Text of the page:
Because the Philippines has been badly hit by a typhoon, Maoist Communist Party rebels, who have battled the government for 40 years, have declared a six-day Christmas truce. They say they have put down arms in order to help those affected by flooding.
The tradition of ceasefires at Christmas is not new. In his new book, Winter: A Window on Five Seasons, best-selling author Adam Gopnik writes about the most famous ceasefire: the Christmas truce of 1914. For a week leading up to the holiday, German and British soldiers sang Christmas carols, shouted greetings across the trenches and even crossed into no man’s land to give gifts to their enemies.
Gopnik writes about this and all sorts of other winter cultural customs, traditions and trivia in Winter, a collection of five essays. He regales the reader with anecdotes, observations and historical snippets about the season Canadians either love or hate, but all have to endure.
Winter was originally written for this year’s Massey Lecture series. The Massey lectures, given yearly by a noted scholar, cover a variety of cultural, political or philosophical topics. The talks are broadcast and published as a book.
Winter opens with a young Gopnik looking out the window at a brewing Montreal storm. Safe and warm behind the glass, he realizes that because of comforts such as central heating, our relationship to winter has profoundly changed. No longer the threat it was in the past, we are free to romanticize winter and even enjoy it.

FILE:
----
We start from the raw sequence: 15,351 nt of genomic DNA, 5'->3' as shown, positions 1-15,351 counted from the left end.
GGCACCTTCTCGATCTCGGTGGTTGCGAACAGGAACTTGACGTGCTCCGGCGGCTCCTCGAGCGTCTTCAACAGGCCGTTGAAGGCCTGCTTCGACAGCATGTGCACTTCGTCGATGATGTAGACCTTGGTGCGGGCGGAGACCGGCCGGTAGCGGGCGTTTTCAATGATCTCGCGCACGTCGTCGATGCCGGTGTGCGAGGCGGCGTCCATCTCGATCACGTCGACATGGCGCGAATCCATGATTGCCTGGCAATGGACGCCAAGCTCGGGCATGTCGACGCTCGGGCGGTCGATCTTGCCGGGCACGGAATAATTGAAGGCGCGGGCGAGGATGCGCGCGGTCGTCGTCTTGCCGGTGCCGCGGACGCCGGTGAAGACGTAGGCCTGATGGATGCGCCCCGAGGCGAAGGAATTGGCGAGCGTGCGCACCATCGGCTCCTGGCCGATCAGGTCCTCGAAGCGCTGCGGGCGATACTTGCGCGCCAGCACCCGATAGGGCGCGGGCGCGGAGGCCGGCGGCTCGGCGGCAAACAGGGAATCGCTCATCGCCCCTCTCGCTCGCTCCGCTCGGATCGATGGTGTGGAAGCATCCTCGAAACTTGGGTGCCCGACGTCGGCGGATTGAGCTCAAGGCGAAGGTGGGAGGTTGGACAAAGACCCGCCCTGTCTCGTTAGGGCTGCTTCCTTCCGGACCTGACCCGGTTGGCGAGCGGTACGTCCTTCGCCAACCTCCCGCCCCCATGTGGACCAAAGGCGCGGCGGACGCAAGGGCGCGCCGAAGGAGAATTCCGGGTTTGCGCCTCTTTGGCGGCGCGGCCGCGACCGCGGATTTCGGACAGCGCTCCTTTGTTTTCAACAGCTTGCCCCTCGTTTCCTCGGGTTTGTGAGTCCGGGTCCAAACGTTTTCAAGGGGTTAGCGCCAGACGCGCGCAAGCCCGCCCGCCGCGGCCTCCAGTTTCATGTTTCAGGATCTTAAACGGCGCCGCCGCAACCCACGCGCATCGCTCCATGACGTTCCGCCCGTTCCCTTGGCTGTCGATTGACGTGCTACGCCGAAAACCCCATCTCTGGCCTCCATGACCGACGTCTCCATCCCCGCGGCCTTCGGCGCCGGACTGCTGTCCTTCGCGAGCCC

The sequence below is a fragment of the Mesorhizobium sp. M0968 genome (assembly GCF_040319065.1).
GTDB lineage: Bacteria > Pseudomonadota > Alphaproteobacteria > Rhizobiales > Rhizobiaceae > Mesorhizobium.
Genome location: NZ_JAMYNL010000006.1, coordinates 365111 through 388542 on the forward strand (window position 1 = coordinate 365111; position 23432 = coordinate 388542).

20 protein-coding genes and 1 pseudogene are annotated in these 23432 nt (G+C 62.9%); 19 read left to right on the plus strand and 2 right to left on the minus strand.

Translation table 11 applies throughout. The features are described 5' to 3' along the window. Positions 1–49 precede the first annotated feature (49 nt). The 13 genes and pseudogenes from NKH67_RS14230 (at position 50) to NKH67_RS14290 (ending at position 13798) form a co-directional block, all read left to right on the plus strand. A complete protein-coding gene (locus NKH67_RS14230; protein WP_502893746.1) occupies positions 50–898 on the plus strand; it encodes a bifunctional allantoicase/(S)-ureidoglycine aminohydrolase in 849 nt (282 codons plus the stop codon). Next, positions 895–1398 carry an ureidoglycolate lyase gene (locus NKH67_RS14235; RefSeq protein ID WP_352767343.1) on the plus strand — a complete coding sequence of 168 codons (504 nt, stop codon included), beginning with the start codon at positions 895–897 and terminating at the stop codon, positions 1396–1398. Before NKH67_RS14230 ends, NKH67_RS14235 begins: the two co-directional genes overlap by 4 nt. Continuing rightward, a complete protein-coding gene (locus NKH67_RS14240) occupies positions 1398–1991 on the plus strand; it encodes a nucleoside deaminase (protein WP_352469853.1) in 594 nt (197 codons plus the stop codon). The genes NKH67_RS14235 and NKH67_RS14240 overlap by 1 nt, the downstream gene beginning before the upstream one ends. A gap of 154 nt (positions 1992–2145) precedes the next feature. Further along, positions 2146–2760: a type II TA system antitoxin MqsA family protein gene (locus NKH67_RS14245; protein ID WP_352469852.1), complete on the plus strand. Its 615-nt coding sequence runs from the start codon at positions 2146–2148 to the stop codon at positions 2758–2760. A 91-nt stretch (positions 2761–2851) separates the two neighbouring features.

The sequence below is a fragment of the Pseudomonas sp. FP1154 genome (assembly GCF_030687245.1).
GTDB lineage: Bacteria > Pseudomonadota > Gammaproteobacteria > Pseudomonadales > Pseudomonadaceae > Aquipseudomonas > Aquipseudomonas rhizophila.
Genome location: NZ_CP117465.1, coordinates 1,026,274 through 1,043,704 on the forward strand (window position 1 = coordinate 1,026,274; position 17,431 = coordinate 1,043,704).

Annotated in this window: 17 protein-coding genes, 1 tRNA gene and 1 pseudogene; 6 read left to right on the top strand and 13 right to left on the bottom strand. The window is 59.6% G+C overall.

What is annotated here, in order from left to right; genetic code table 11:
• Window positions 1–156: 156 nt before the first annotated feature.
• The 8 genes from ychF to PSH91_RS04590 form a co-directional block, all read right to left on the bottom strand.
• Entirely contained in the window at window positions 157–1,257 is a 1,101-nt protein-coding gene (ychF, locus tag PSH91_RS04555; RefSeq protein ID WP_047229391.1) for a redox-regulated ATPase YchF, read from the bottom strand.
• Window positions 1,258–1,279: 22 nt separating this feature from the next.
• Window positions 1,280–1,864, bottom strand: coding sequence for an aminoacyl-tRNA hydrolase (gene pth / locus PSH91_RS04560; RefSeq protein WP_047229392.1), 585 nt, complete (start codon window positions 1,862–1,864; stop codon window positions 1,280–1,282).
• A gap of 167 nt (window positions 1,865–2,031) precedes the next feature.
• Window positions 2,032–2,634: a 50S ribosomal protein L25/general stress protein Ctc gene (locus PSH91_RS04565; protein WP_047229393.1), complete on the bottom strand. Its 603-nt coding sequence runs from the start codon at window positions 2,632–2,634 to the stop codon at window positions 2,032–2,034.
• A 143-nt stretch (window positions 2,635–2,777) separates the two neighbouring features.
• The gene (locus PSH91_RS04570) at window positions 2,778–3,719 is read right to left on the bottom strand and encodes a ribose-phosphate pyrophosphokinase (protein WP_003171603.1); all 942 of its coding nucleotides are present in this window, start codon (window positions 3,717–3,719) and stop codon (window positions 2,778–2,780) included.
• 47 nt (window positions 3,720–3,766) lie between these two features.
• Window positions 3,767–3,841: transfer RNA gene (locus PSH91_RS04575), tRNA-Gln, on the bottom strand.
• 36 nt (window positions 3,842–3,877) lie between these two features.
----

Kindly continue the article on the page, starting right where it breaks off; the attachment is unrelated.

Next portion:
A second essay, Radical Winter, explores the mad quest for the Northwest Passage and polar exploration in the 1800s. Recuperative Winter discusses Christmas and winter traditions.
Looking to cover winter from all angles, Gopnik’s fourth essay is about recreational winter. He is a wealth of tidbits about the history of ice skating and the beginnings of hockey in Montreal. He admits this chapter is mostly a chance to talk in length about the sport. If you’re a Habs fan, there is lots to love.
The final essay is entitled Remembering Winter. He argues that with heated cars, underground walkways and shopping malls, we are losing our connection to winter. While I would challenge his argument, the essay is a good reminder to go outside and experience this wonderful season. Happy holidays!
Heather Allen is a writer and reader living in Penticton.